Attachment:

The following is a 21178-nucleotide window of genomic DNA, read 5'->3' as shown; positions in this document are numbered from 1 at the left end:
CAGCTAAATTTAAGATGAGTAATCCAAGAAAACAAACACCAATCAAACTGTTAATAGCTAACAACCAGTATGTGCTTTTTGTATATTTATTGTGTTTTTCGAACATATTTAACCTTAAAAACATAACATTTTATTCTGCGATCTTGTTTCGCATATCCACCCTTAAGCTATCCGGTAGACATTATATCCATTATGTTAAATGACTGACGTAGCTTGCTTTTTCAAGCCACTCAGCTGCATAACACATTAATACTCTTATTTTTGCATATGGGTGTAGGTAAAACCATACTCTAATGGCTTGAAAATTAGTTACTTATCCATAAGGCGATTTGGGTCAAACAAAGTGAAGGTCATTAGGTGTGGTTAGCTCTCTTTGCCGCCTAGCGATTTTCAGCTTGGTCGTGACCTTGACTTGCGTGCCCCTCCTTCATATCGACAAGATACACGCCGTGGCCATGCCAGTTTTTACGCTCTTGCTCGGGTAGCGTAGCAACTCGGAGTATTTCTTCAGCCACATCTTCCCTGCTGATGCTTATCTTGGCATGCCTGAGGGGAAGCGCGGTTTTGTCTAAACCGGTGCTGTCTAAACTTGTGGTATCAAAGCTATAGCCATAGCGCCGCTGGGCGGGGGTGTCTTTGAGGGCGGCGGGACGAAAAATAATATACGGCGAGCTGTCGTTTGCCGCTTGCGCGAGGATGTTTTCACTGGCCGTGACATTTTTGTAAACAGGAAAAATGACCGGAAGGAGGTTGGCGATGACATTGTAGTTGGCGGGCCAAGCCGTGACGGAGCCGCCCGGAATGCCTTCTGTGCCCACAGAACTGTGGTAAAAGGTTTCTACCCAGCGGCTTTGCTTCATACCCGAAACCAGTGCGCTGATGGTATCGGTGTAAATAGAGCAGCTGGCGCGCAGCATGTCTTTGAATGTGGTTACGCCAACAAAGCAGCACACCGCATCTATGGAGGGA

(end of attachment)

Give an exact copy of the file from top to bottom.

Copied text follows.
The following is a 21178-nucleotide window of genomic DNA, read 5'->3' as shown; positions in this document are numbered from 1 at the left end:
CAGCTAAATTTAAGATGAGTAATCCAAGAAAACAAACACCAATCAAACTGTTAATAGCTAACAACCAGTATGTGCTTTTTGTATATTTATTGTGTTTTTCGAACATATTTAACCTTAAAAACATAACATTTTATTCTGCGATCTTGTTTCGCATATCCACCCTTAAGCTATCCGGTAGACATTATATCCATTATGTTAAATGACTGACGTAGCTTGCTTTTTCAAGCCACTCAGCTGCATAACACATTAATACTCTTATTTTTGCATATGGGTGTAGGTAAAACCATACTCTAATGGCTTGAAAATTAGTTACTTATCCATAAGGCGATTTGGGTCAAACAAAGTGAAGGTCATTAGGTGTGGTTAGCTCTCTTTGCCGCCTAGCGATTTTCAGCTTGGTCGTGACCTTGACTTGCGTGCCCCTCCTTCATATCGACAAGATACACGCCGTGGCCATGCCAGTTTTTACGCTCTTGCTCGGGTAGCGTAGCAACTCGGAGTATTTCTTCAGCCACATCTTCCCTGCTGATGCTTATCTTGGCATGCCTGAGGGGAAGCGCGGTTTTGTCTAAACCGGTGCTGTCTAAACTTGTGGTATCAAAGCTATAGCCATAGCGCCGCTGGGCGGGGGTGTCTTTGAGGGCGGCGGGACGAAAAATAATATACGGCGAGCTGTCGTTTGCCGCTTGCGCGAGGATGTTTTCACTGGCCGTGACATTTTTGTAAACAGGAAAAATGACCGGAAGGAGGTTGGCGATGACATTGTAGTTGGCGGGCCAAGCCGTGACGGAGCCGCCCGGAATGCCTTCTGTGCCCACAGAACTGTGGTAAAAGGTTTCTACCCAGCGGCTTTGCTTCATACCCGAAACCAGTGCGCTGATGGTATCGGTGTAAATAGAGCAGCTGGCGCGCAGCATGTCTTTGAATGTGGTTACGCCAACAAAGCAGCACACCGCATCTATGGAGGGA